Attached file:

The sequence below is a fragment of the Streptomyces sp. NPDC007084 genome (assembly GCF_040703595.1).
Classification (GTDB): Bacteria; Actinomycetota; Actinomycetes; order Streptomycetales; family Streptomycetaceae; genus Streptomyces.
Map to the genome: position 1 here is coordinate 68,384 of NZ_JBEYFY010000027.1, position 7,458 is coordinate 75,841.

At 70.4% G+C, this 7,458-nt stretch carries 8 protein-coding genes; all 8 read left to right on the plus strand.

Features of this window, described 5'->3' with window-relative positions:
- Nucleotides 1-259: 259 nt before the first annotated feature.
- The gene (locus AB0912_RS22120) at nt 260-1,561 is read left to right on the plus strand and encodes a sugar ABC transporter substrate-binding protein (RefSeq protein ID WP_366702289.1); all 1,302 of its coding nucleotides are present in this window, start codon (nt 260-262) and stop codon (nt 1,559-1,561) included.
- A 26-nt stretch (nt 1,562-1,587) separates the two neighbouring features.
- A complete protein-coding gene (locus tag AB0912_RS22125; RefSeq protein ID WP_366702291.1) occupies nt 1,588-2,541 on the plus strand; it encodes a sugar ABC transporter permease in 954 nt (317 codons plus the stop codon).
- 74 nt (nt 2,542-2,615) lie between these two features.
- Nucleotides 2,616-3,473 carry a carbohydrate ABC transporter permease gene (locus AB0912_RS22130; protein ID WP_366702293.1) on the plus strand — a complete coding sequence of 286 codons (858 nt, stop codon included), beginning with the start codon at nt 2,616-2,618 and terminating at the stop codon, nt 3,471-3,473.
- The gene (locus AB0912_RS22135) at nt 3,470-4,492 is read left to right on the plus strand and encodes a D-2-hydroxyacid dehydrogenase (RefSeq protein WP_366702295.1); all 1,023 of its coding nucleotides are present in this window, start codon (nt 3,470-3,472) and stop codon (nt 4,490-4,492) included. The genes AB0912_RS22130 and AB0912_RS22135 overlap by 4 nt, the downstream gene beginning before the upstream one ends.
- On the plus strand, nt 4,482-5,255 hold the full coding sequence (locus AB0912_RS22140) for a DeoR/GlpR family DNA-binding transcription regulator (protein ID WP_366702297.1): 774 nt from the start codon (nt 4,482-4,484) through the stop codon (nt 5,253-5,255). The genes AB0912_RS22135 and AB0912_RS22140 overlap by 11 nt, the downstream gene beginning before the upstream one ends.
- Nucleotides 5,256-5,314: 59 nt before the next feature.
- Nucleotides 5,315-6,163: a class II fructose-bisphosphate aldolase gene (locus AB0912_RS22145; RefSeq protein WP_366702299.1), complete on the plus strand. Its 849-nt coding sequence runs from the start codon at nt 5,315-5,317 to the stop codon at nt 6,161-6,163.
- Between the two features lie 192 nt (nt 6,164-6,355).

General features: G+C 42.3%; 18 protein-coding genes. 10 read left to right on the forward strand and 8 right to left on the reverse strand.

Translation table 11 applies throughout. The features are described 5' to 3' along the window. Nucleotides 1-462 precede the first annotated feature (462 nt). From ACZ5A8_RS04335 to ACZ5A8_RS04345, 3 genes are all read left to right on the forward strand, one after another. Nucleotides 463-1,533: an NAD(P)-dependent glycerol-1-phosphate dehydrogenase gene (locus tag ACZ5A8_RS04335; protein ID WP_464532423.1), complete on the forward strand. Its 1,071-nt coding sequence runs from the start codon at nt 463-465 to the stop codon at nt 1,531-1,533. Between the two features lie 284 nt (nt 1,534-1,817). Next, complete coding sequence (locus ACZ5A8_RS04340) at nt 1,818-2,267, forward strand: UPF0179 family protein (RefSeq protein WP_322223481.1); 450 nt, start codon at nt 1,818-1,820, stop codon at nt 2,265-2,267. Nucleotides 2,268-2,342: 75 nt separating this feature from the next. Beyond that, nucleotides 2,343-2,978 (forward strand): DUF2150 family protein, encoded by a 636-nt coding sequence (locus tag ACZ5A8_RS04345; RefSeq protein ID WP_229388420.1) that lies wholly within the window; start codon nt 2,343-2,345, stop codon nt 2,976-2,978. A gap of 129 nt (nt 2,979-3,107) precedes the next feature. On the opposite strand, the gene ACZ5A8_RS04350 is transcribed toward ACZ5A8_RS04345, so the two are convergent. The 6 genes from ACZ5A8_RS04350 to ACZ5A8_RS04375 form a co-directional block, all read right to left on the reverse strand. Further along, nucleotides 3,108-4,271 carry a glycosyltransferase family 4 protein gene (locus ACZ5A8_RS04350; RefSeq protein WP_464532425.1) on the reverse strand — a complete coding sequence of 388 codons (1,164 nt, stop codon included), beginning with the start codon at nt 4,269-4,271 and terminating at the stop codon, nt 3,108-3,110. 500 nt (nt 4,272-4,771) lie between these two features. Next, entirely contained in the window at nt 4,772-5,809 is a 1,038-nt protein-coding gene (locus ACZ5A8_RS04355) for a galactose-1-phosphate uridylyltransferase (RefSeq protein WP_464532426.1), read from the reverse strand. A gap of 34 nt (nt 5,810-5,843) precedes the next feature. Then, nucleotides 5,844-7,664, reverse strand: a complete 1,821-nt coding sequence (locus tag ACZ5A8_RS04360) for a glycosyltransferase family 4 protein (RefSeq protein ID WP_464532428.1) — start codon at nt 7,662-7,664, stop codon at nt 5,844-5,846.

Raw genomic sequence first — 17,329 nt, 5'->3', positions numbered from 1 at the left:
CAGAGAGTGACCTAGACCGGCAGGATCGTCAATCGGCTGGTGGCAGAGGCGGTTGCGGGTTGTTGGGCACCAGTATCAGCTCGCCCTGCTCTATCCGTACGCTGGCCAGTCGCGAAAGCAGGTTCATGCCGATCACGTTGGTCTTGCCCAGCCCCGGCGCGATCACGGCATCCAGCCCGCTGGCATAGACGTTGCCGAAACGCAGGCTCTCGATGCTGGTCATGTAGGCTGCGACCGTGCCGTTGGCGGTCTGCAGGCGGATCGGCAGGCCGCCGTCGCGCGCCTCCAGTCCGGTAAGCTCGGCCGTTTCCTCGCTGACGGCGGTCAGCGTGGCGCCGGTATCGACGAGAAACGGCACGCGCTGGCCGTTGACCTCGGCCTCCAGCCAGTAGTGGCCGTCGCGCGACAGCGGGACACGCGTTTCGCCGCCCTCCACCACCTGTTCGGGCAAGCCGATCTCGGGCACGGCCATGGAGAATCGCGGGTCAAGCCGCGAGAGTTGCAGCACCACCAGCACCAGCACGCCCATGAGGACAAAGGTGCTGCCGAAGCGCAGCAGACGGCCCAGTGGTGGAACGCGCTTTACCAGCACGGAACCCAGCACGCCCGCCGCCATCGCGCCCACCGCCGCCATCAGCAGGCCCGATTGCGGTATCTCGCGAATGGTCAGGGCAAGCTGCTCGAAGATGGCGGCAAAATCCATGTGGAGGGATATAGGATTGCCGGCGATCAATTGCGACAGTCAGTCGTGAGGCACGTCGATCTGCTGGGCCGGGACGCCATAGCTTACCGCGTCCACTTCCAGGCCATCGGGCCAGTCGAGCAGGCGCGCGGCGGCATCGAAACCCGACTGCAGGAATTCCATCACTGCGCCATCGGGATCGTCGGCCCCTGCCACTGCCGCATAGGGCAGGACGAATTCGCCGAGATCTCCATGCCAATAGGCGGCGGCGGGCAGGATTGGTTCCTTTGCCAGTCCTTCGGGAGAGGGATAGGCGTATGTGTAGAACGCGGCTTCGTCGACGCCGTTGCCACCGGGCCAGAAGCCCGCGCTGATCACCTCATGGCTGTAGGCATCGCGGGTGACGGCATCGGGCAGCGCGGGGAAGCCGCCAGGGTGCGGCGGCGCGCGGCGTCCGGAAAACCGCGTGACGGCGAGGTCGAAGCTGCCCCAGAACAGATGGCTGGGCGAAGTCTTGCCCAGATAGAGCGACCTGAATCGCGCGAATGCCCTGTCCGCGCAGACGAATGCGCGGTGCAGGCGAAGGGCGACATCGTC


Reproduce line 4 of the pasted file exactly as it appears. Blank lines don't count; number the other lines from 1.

At 70.4% G+C, this 7,458-nt stretch carries 8 protein-coding genes; all 8 read left to right on the plus strand.